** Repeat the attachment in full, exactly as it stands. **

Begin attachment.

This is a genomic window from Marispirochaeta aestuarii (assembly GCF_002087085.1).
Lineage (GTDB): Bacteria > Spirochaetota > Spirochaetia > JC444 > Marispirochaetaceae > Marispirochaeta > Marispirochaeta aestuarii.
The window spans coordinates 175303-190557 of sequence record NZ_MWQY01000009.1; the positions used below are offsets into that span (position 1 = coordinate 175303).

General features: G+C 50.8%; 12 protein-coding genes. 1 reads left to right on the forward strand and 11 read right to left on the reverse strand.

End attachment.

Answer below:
This is a genomic window from Marispirochaeta aestuarii (assembly GCF_002087085.1).
Lineage (GTDB): Bacteria > Spirochaetota > Spirochaetia > JC444 > Marispirochaetaceae > Marispirochaeta > Marispirochaeta aestuarii.
The window spans coordinates 175303-190557 of sequence record NZ_MWQY01000009.1; the positions used below are offsets into that span (position 1 = coordinate 175303).

General features: G+C 50.8%; 12 protein-coding genes. 1 reads left to right on the forward strand and 11 read right to left on the reverse strand.